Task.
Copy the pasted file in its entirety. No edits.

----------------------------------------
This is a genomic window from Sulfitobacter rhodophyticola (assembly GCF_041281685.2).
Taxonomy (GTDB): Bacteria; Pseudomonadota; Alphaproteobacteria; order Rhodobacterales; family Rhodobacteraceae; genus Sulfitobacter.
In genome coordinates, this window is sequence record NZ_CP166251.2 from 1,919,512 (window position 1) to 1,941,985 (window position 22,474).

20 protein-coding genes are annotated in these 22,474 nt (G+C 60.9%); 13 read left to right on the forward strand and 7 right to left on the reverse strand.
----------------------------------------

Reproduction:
This is a genomic window from Sulfitobacter rhodophyticola (assembly GCF_041281685.2).
Taxonomy (GTDB): Bacteria; Pseudomonadota; Alphaproteobacteria; order Rhodobacterales; family Rhodobacteraceae; genus Sulfitobacter.
In genome coordinates, this window is sequence record NZ_CP166251.2 from 1,919,512 (window position 1) to 1,941,985 (window position 22,474).

20 protein-coding genes are annotated in these 22,474 nt (G+C 60.9%); 13 read left to right on the forward strand and 7 right to left on the reverse strand.